Another thing that makes the gameplay very fun is that you can pause time on the battlefield. While paused, you can move around the battlefield, and choose which powers you want to use and which enemies you want to target. This allows you to escape when surrounded, or flank your enemies (since attacks from behind do more damage). This gives the game a turn-based feel to it. It does not really feel like a hack and slash at all...you can use your powers in real-time as well, but when facing very powerful enemies, you will die very quickly when using that tactic.

    I have not actually died yet while playing but I have discovered another thing about the gameplay in almost doing so. When you're health bar gets to zero, you don't immediately die, you simply lose one of the programs you have socketed into your Transistor. My assumption is that you will die after you lose all four programs. This also requires you to carefully plan how you which programs you use and how you have them modified, etc. Just another thing that makes this game awesome.

    Finally, the story is very intriguing. You play as Red who is a famous artist and singer. Apparently, there's a group called the Camerati (sounds kind of Mafia-ish) who is angry at you for some reason and they try to kill you. They have also killed the other important people in the city you live in (called Cloudbank). That is all I can say since I don't want to give anything important away. But I can say that the story is very intriguing and every aspect of the game helps tell it.
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  2. Oct 7, 2014
    10
    This review contains spoilers, click expand to view. Transistor is a masterpiece. The ride it takes you on may be short, but that's not because it's lacking in any facet. This game is an instant classic. It will stand the test of time by being a mechanically rock-solid, colorful snippet of story.

    The art is top-notch. The locked isometric view lends itself well to the carefully crafted backdrop vistas. While no elements are 3D, enough care has been taken in the design and visual style that it never feels like a detriment, but more of a statement. The animation of Red's 'flourish' maneuver is particularly fluid, belying the great care taken with even the smallest details.

    The soundtrack is flawless. It's a full expression of everything in the game; a blending of classical vocals and classical music instruments, with techno and chiptunes. I continue listening to certain tracks to this day. It stands on it's own, and reinforces the gameplay by being so powerfully moving.

    The combat is dynamic. Your skillset evolves over the course of the game, and the limited options you start with form a framework that expands and empowers your character to fight stronger enemies. The quick-time system appears to be an easy-mode to let even low-skill players experience all the game has to offer, but the down-time between uses introduces a powerful risk-reward consequence for relying on it too heavily. Added to that, a set of challenge missions, and a very large amount of difficulty modifiers means players can tune the game to be extremely challenging (even so far as having consequences for removing those difficulty modifiers). There is a full second-playthough mode, and enough skill/level additions available to warrant making that leap. The game even adds more, and more difficult enemies as you play though again, but there may not be enough dynamic full-level combat elements to keep you interested for more than two playthoughs.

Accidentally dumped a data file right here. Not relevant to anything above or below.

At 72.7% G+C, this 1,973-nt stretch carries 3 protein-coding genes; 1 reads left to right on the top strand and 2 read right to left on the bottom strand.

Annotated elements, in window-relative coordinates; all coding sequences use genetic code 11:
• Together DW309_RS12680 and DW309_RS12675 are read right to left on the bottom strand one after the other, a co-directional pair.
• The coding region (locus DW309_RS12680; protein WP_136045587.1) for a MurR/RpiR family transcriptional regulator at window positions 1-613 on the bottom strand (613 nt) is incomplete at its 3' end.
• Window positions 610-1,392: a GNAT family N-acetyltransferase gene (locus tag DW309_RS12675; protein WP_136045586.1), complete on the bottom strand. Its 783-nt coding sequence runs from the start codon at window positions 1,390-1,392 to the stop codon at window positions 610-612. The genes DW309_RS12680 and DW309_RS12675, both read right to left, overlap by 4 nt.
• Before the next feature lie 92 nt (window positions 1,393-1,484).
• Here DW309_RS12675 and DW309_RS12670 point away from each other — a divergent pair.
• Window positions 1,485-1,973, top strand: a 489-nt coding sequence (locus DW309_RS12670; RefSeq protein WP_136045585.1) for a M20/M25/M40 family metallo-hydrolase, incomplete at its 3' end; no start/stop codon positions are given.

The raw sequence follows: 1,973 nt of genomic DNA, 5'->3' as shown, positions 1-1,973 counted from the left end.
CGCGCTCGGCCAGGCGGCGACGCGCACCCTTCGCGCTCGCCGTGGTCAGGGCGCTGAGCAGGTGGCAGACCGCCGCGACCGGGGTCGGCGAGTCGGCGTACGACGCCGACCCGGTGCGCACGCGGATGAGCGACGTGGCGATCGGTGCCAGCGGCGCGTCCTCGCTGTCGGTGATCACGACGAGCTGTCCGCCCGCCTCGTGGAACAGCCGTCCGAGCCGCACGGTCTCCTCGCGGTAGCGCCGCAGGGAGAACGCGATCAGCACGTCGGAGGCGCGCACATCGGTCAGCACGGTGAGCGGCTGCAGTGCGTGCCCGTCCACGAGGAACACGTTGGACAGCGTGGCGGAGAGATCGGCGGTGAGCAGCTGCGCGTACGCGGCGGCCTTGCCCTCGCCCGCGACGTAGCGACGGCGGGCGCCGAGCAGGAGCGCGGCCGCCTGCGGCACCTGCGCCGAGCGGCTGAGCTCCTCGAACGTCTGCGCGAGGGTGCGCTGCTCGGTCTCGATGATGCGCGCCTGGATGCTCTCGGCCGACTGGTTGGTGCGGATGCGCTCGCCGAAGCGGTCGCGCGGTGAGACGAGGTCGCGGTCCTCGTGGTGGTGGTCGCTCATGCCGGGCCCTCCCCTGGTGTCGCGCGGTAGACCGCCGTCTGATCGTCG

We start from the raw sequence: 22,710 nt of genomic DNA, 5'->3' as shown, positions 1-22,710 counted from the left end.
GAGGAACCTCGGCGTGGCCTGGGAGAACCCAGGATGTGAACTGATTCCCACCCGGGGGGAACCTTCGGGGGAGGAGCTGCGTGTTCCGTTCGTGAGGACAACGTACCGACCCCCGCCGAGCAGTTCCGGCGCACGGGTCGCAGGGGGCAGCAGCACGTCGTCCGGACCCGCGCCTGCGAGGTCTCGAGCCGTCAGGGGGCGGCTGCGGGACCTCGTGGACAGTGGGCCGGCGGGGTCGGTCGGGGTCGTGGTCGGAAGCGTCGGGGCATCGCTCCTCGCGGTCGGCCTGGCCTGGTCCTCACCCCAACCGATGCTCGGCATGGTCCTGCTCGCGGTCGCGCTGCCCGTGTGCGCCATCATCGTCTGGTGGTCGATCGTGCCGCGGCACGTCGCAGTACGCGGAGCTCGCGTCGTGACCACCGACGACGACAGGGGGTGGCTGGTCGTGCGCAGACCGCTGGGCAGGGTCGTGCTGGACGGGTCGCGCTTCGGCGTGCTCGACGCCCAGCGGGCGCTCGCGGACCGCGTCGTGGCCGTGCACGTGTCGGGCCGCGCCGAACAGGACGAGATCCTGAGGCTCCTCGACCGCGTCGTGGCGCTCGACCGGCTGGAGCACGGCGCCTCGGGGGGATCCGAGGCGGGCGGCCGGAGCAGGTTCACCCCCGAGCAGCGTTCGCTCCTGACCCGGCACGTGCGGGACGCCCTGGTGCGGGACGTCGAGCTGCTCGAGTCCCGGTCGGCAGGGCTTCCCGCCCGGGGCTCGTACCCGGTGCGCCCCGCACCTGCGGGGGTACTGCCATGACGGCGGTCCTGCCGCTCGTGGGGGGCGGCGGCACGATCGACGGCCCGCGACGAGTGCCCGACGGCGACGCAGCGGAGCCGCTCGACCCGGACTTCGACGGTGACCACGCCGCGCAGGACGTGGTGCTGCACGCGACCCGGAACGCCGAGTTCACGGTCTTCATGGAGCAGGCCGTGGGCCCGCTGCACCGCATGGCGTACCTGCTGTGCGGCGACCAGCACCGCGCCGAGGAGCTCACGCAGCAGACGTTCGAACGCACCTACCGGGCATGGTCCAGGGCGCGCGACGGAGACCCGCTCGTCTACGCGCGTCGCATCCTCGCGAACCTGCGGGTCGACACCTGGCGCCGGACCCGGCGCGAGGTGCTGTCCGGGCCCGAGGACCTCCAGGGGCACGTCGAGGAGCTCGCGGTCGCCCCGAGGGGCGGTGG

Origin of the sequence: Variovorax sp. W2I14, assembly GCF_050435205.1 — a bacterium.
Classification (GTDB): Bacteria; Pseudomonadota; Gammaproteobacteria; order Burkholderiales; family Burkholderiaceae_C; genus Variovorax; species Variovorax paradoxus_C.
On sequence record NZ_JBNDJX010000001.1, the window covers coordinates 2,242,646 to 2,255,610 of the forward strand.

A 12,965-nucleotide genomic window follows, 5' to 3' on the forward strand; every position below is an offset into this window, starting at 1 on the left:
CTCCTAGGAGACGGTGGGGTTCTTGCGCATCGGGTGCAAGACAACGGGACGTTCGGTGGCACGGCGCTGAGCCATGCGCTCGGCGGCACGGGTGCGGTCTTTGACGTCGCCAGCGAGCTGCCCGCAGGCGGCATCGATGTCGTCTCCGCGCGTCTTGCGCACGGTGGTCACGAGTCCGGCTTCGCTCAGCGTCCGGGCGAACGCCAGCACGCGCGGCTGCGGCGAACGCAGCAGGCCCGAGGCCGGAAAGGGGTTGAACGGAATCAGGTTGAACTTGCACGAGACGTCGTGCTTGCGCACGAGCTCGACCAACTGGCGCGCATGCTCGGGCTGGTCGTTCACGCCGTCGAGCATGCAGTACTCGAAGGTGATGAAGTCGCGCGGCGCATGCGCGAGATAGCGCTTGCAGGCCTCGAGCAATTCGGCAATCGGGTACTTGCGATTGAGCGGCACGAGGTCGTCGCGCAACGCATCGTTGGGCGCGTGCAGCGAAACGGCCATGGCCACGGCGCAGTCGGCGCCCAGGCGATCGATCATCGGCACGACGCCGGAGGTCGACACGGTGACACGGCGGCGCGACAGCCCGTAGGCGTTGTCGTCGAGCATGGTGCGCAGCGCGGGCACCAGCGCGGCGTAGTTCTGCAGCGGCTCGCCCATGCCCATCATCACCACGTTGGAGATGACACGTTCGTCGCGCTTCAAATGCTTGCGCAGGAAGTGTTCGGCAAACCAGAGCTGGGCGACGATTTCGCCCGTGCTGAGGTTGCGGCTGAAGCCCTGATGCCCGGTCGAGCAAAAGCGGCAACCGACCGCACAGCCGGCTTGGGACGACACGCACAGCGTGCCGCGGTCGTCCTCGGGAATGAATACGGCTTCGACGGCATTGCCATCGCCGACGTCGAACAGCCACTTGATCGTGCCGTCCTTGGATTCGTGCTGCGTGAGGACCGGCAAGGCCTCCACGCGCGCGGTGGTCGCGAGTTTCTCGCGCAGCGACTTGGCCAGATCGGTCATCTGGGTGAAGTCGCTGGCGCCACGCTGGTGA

The real longevity comes from the story. I advise anyone who hasn't beaten the game to save what I'm going to say for later; SPOILERS ahead.

    The story is symbolic, deep, and enthralling. Unlike other games that don't hint at what might be (cough, Destiny), Transistor is so brimming with a 'shadowed' symbolic narrative, that it can barely contain itself. An air of mystery, suffusing a rock-solid direct sci-fi story about a girl combating a 'grey-goo' apocalypse in a mysterious world, is enticing. It's left to the player to make the final calls on what really happened, and there is nothing more powerful than imagination. This isn't a hindrance or a copout because the game doesn't rely on the mystery, but uses it as a catalyst for intrigue.

    The player can easily figure out that the speaker and Red were lovers. Sybill also loved Red, and successfully had the speaker killed, possibly to get closer to Red. The speaker is never identified, and his voice changes to that of Royce briefly after a full completion. Why?

    The process was created to stabilize the excessive paradigm shifts of a fantastic city, but grew out of control absorbing and homogenizing everything in it's path. It's hinted that the process was already responsible for most of the fantasy elements in the city, but the Camerata had corrupted it for their own ends (creating a stable utopia powered by the greatest voices in the city, trapped in the transistor). The true questions about this are, who created the transistor (Royce was studying it, and found it to be empty)? Who truly corrupted the process, as Royce was showing signs of process sickness at the end game (despite being the architect of it, and holding it at bay while waiting for Red).